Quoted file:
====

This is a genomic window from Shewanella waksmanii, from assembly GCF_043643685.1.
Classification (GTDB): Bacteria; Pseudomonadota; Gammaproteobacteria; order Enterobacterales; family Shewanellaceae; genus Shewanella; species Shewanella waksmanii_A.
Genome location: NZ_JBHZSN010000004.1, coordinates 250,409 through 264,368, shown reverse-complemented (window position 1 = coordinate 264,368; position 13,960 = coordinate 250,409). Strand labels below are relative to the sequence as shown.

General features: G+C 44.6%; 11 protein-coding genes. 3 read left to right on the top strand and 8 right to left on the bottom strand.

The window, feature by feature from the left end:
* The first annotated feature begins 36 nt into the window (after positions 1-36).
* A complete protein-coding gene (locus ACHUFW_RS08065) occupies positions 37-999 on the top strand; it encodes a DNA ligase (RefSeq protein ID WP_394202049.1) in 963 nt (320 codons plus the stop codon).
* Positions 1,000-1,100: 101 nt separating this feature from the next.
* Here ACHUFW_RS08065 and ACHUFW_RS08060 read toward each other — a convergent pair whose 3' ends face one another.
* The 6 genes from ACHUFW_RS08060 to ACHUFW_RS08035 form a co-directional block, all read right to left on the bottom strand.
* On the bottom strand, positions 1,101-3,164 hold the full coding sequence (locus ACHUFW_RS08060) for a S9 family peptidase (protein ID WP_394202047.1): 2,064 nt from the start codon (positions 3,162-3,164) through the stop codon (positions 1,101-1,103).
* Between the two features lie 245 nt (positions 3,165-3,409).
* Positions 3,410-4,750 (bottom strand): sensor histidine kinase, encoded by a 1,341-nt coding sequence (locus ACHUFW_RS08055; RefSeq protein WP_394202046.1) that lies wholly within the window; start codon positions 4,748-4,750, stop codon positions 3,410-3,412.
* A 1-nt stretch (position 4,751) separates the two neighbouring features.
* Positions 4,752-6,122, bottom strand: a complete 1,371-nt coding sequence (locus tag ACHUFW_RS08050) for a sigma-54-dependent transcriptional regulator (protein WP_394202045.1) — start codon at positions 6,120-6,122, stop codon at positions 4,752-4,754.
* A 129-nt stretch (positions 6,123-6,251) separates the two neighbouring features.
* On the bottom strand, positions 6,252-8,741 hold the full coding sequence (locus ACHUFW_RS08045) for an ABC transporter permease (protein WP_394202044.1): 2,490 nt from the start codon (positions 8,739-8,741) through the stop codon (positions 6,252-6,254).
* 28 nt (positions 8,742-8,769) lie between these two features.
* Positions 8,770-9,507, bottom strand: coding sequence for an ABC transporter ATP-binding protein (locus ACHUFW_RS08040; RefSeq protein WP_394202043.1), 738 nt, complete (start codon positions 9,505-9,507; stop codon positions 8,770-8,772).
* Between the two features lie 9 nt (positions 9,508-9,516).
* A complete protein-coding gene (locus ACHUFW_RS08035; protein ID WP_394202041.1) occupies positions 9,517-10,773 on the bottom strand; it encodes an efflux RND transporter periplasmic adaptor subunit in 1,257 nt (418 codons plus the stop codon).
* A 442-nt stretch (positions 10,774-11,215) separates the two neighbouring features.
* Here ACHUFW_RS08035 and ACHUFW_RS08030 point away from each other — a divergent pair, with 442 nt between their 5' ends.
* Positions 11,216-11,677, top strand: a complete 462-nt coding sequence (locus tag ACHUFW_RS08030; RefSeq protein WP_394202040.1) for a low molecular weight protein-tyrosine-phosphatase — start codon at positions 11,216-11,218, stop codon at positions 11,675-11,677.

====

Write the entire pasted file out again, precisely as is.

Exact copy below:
This is a genomic window from Shewanella waksmanii, from assembly GCF_043643685.1.
Classification (GTDB): Bacteria; Pseudomonadota; Gammaproteobacteria; order Enterobacterales; family Shewanellaceae; genus Shewanella; species Shewanella waksmanii_A.
Genome location: NZ_JBHZSN010000004.1, coordinates 250,409 through 264,368, shown reverse-complemented (window position 1 = coordinate 264,368; position 13,960 = coordinate 250,409). Strand labels below are relative to the sequence as shown.

General features: G+C 44.6%; 11 protein-coding genes. 3 read left to right on the top strand and 8 right to left on the bottom strand.

The window, feature by feature from the left end:
* The first annotated feature begins 36 nt into the window (after positions 1-36).
* A complete protein-coding gene (locus ACHUFW_RS08065) occupies positions 37-999 on the top strand; it encodes a DNA ligase (RefSeq protein ID WP_394202049.1) in 963 nt (320 codons plus the stop codon).
* Positions 1,000-1,100: 101 nt separating this feature from the next.
* Here ACHUFW_RS08065 and ACHUFW_RS08060 read toward each other — a convergent pair whose 3' ends face one another.
* The 6 genes from ACHUFW_RS08060 to ACHUFW_RS08035 form a co-directional block, all read right to left on the bottom strand.
* On the bottom strand, positions 1,101-3,164 hold the full coding sequence (locus ACHUFW_RS08060) for a S9 family peptidase (protein ID WP_394202047.1): 2,064 nt from the start codon (positions 3,162-3,164) through the stop codon (positions 1,101-1,103).
* Between the two features lie 245 nt (positions 3,165-3,409).
* Positions 3,410-4,750 (bottom strand): sensor histidine kinase, encoded by a 1,341-nt coding sequence (locus ACHUFW_RS08055; RefSeq protein WP_394202046.1) that lies wholly within the window; start codon positions 4,748-4,750, stop codon positions 3,410-3,412.
* A 1-nt stretch (position 4,751) separates the two neighbouring features.
* Positions 4,752-6,122, bottom strand: a complete 1,371-nt coding sequence (locus tag ACHUFW_RS08050) for a sigma-54-dependent transcriptional regulator (protein WP_394202045.1) — start codon at positions 6,120-6,122, stop codon at positions 4,752-4,754.
* A 129-nt stretch (positions 6,123-6,251) separates the two neighbouring features.
* On the bottom strand, positions 6,252-8,741 hold the full coding sequence (locus ACHUFW_RS08045) for an ABC transporter permease (protein WP_394202044.1): 2,490 nt from the start codon (positions 8,739-8,741) through the stop codon (positions 6,252-6,254).
* 28 nt (positions 8,742-8,769) lie between these two features.
* Positions 8,770-9,507, bottom strand: coding sequence for an ABC transporter ATP-binding protein (locus ACHUFW_RS08040; RefSeq protein WP_394202043.1), 738 nt, complete (start codon positions 9,505-9,507; stop codon positions 8,770-8,772).
* Between the two features lie 9 nt (positions 9,508-9,516).
* A complete protein-coding gene (locus ACHUFW_RS08035; protein ID WP_394202041.1) occupies positions 9,517-10,773 on the bottom strand; it encodes an efflux RND transporter periplasmic adaptor subunit in 1,257 nt (418 codons plus the stop codon).
* A 442-nt stretch (positions 10,774-11,215) separates the two neighbouring features.
* Here ACHUFW_RS08035 and ACHUFW_RS08030 point away from each other — a divergent pair, with 442 nt between their 5' ends.
* Positions 11,216-11,677, top strand: a complete 462-nt coding sequence (locus tag ACHUFW_RS08030; RefSeq protein WP_394202040.1) for a low molecular weight protein-tyrosine-phosphatase — start codon at positions 11,216-11,218, stop codon at positions 11,675-11,677.